Bake Sale Goods Identified with Hello Badges

The iconic “Hello my name is” name badge is a staple C-Line item that has been around for many years. Ideal for meetings or conferences, the badges are a professional way to help identify event attendees. Since they are write-on, the badge can be made instantly without any prep work.

I have previously written about different uses I have found for the badges. When using the product as more than a name badge, it takes on somewhat of a fun role. Recently, I helped a friend organize a bake sale for Valentine’s Day in an effort to raise some money and the “Hello” badges become a key part of the sale’s success.

In the past, people have typically dropped off their baked goods and those working would sell them. The issue that occurred was that those working the sale would not know exactly what was in each item. In a time when food allergies are so prevalent, my friend wanted to avoid any medical issues by somehow informing potential buyers of what type of brownie or cookie each one was.

C-Line's Pressure Sensitive Hello Name BadgesOn the label, the baker has spelled out the name of the dessert, along with showing the key ingredients.

Since the majority of the goods are packed in zip lock bags, it made it difficult to write on and make the information visible. I decided that this was another instance that the “Hello my name is” badges would be helpful.

When the bakers signed up to participate, we handed out the red badges for them to use. The color of the badges corresponded with the Valentine’s theme, so it was an easy pick between the assortment that’s available. We instructed all bakers to be sure that all of their sale items had the name badge located on them.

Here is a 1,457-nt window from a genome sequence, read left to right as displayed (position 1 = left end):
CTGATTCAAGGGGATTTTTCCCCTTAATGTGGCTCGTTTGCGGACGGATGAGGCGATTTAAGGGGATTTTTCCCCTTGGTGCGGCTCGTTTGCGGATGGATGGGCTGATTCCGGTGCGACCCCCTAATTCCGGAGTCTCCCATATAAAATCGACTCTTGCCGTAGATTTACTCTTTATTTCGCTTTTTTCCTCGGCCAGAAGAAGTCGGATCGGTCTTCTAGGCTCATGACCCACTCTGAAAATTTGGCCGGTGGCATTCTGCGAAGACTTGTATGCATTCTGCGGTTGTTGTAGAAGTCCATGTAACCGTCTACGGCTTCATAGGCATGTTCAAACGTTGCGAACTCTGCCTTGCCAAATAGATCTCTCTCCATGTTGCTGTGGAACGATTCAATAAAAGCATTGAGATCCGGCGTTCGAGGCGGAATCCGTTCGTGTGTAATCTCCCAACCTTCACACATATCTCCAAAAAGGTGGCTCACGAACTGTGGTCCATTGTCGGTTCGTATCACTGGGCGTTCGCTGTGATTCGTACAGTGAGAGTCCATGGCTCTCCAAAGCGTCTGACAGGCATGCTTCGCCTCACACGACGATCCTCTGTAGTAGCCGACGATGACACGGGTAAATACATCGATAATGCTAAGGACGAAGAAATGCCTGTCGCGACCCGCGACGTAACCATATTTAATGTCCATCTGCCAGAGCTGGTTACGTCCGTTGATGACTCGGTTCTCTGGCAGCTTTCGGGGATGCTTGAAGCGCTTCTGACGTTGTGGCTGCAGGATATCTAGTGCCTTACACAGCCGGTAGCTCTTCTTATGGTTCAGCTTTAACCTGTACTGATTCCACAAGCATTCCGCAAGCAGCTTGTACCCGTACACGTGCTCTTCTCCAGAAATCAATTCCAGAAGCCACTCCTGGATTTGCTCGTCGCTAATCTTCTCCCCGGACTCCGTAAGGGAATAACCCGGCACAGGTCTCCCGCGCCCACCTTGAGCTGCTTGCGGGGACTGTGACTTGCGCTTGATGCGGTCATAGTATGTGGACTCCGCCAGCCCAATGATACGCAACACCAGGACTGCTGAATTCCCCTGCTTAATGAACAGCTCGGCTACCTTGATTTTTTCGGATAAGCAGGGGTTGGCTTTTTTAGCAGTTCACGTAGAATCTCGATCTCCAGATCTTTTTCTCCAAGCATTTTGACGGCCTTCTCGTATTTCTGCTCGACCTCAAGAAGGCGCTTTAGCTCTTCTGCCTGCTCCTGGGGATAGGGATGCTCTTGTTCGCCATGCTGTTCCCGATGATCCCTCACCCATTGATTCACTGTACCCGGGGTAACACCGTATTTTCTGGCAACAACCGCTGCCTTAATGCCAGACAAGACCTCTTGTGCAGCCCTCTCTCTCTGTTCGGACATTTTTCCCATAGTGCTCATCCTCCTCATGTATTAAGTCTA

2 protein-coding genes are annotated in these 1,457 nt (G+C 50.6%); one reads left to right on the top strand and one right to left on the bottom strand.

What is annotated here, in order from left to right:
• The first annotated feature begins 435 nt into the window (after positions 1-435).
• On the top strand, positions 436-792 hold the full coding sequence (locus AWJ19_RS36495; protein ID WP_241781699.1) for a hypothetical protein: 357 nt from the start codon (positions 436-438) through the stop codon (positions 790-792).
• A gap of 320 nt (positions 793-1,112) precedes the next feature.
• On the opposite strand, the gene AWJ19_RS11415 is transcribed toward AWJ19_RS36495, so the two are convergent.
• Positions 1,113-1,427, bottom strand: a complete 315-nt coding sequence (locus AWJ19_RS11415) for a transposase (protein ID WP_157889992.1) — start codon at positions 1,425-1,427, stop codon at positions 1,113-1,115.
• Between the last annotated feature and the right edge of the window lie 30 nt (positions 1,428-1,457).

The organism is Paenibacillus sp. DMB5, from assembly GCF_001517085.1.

The badges would be a way to give the name of each baked good, while also relaying information about the contents, which could be potentially harmful to some individuals. For example, the badges would read “Hello my name is Double Chocolate Chip Cookies. This product does not contain peanuts.”

We encouraged everyone to be creative with the names and share as much information as they would like. Some people even included their email, so that people could follow-up for the recipe.

The badges were a total success. No one had to purchase products they were unsure of. Instead, everyone knew exactly what they were getting even though the bakers were not present.

Even though we used the name badges to identify volunteers helping during the bake sale, using them as a baked good label was a hit! Buyers appreciated the additional information they were given about the products.

Here we use a name badge to provide more information at a baked sale. What unique way have you used our name badges? Share with us your thoughts below.

One Response to “Bake Sale Goods Identified with Hello Badges”

  1. Chuck Staggs Says:

    a lot of good information for additional uses of Hello Badges. I have seen them used for tailgating at football games on ziploc bags with food and utensils.

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